Port au Prince, Feb. 13 – After I stopped writing yesterday (see Minister JR from Haiti, Part 1: Starvation and Jim Crow racism), there were a few more things that I felt I should document. The first is the eating arrangements. In the missionary house, a bell is rung for dinner. That is when the non-Haitian people, with a few exceptions, eat. The few exceptions are Haitian medics, who, in the houses, are few and far between.
After the bell is rung, people can eat as much as they want until the food is gone. We have eaten stuff like rice, egg plant, macaroni salad, cole slaw and bread. The Haitians living outside in the tent city eat a ravioli-like substance once a day that they are given to collectively cook. They are not permitted to eat in the house. The ones that we hung out with were constantly hungry. This place definitely has the feel of the plantations that I have only read about: loyal house slaves, rebellious field slaves and all.
The rules here are very interesting. Because we are in a “church” or missionary house, rap music is looked down upon because some artists use profanity. The “holy people” running the house drink beer at every meal – some even drink Babancourt Haitian rum – but when it comes to one Black group, Black people from the United States, having a musical exchange with our Haitian counterparts, it was frowned upon.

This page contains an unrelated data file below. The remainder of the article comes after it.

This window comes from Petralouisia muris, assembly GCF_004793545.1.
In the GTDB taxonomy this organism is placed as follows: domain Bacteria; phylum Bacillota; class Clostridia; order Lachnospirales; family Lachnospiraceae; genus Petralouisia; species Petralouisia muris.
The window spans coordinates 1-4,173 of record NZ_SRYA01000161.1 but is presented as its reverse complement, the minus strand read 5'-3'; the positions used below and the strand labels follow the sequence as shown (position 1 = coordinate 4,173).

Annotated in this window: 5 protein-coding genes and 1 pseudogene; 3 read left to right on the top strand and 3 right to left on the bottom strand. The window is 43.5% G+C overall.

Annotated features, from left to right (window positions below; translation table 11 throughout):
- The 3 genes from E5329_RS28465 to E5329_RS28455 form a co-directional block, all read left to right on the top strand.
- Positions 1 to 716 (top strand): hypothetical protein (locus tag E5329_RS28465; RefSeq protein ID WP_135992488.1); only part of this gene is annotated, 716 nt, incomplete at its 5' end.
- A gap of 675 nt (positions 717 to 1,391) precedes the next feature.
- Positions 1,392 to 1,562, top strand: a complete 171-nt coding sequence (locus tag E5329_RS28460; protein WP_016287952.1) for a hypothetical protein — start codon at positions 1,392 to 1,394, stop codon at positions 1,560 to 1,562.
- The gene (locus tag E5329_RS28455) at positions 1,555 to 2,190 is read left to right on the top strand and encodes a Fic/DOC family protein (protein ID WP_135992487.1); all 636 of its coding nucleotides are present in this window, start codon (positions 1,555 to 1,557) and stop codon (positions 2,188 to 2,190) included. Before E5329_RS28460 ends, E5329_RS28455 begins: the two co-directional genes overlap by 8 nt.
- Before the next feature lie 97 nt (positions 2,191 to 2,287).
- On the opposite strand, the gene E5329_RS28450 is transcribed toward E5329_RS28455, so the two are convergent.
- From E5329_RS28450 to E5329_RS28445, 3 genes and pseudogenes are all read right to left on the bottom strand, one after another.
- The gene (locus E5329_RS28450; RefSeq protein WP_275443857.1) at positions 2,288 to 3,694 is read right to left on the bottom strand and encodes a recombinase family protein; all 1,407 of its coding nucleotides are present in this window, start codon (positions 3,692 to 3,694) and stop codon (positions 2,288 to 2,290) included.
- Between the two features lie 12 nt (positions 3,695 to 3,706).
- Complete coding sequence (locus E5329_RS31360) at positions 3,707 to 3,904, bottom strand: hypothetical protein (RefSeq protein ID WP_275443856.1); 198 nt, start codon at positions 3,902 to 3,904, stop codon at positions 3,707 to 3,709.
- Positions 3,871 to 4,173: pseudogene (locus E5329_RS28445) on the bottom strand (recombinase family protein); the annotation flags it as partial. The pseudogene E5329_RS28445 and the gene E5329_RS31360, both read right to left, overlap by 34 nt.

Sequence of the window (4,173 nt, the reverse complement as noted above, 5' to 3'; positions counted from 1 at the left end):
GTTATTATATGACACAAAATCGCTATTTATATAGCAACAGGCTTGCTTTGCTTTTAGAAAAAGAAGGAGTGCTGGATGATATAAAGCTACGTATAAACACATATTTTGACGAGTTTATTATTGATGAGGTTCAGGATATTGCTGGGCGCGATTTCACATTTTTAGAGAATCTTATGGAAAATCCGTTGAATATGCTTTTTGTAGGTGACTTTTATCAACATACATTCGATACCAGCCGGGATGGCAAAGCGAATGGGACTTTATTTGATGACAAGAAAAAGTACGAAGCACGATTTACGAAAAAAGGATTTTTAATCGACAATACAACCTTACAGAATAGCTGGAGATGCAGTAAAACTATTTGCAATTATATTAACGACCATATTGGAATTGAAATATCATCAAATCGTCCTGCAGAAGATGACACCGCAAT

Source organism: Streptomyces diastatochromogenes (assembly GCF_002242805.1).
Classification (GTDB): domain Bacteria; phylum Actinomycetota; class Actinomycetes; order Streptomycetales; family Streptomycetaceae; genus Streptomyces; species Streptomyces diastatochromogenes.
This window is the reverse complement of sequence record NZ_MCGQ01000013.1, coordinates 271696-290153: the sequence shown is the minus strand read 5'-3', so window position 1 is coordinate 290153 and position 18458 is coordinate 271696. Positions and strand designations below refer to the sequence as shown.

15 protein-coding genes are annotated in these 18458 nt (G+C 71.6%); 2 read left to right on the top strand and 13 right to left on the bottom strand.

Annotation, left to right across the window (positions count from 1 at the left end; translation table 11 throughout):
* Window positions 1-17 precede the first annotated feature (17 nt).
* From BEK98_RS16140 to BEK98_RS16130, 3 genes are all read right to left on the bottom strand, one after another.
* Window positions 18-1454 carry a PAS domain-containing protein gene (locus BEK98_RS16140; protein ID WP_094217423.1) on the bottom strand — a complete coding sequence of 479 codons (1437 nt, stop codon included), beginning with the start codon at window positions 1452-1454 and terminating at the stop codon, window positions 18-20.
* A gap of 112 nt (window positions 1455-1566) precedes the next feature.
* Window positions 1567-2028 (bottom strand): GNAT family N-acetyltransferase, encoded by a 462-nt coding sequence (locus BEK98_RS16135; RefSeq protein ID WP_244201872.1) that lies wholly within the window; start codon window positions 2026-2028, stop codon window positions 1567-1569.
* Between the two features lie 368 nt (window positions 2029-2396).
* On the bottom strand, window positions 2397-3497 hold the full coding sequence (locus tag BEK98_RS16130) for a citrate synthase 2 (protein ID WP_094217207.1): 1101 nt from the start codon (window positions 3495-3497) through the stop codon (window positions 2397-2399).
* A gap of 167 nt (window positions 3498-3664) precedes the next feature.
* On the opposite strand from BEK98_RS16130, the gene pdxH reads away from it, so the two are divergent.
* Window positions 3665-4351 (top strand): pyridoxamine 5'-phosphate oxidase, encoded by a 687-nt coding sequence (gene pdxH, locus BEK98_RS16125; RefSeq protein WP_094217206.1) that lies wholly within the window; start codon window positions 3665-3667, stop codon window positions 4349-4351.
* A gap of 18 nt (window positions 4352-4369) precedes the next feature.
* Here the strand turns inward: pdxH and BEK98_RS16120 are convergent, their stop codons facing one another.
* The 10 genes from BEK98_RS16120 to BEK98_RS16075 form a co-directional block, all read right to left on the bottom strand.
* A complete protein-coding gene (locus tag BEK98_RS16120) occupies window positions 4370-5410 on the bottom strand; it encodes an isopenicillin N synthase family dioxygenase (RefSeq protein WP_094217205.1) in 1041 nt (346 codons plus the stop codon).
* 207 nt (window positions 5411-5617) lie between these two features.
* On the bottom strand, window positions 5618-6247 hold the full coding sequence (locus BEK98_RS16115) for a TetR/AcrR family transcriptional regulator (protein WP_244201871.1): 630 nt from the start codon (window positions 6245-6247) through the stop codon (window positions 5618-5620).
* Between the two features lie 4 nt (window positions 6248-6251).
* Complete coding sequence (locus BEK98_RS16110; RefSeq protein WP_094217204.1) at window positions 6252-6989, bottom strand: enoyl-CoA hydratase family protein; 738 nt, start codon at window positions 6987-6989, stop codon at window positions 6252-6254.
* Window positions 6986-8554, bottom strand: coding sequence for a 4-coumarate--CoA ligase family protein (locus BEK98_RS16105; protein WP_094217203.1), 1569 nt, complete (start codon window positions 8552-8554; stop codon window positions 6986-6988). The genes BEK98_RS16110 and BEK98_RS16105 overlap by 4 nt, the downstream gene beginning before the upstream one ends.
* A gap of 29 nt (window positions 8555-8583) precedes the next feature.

The nuns even went as far as to have one of the Black translators – or overseers in the nuns’ minds – tell us, instead of addressing the issue themselves. Because of that I kept playing music, inviting a confrontation. None of the higher-ups said anything to me, although they passed me many times during the evening and night.
One of the visiting white medics said I should play some Haitian music mixed in. I recognized the comment for what it was: It was a subtle way of saying that he doesn’t approve of the rap music – Mos Def, Tupac, M1 and Umi – I was playing or the “classics” like Bill Withers, the Isley Brothers and Nina Simone. I wonder if he would have made the same comment if I were listening to Green Day, Amy Winehouse, Lady Gaga, Nirvana or Fergie.
The missionaries, who are also nurses, and their team of medics hate the way that we are able to uniquely connect with the Haitian people across language barriers, using music and dance. In Haiti, the average white person, especially those from the U.S., displays a level of racism that is way more blatant. There is less accountability, oversight and media, which are contributing factors to prolonging this type of activity and keeping it in the dark.
It is an old school relentless plantation-style colonialism that is governing the country currently through mostly white non-governmental organizations just as well as through armies like those from the U.S., Italy, Canada, France and the United Nations that control the flow of resources. What is going on in Haiti is just as much about race as it is about class. Stay tuned …
Email POCC Minister of Information JR, Bay View associate editor, at firstname.lastname@example.org and visit www.blockreportradio.com.
Editor’s note: POCC Minister of Information JR and Chris Zamani, M.D., who were political organizing comrades years ago, have reunited to minister to the needs of the people of Haiti and tell their truth. Completing the team are Naseema McElroy, R.N., Angela Carroll and Siraj Fowler. They arrived in Haiti Feb. 11.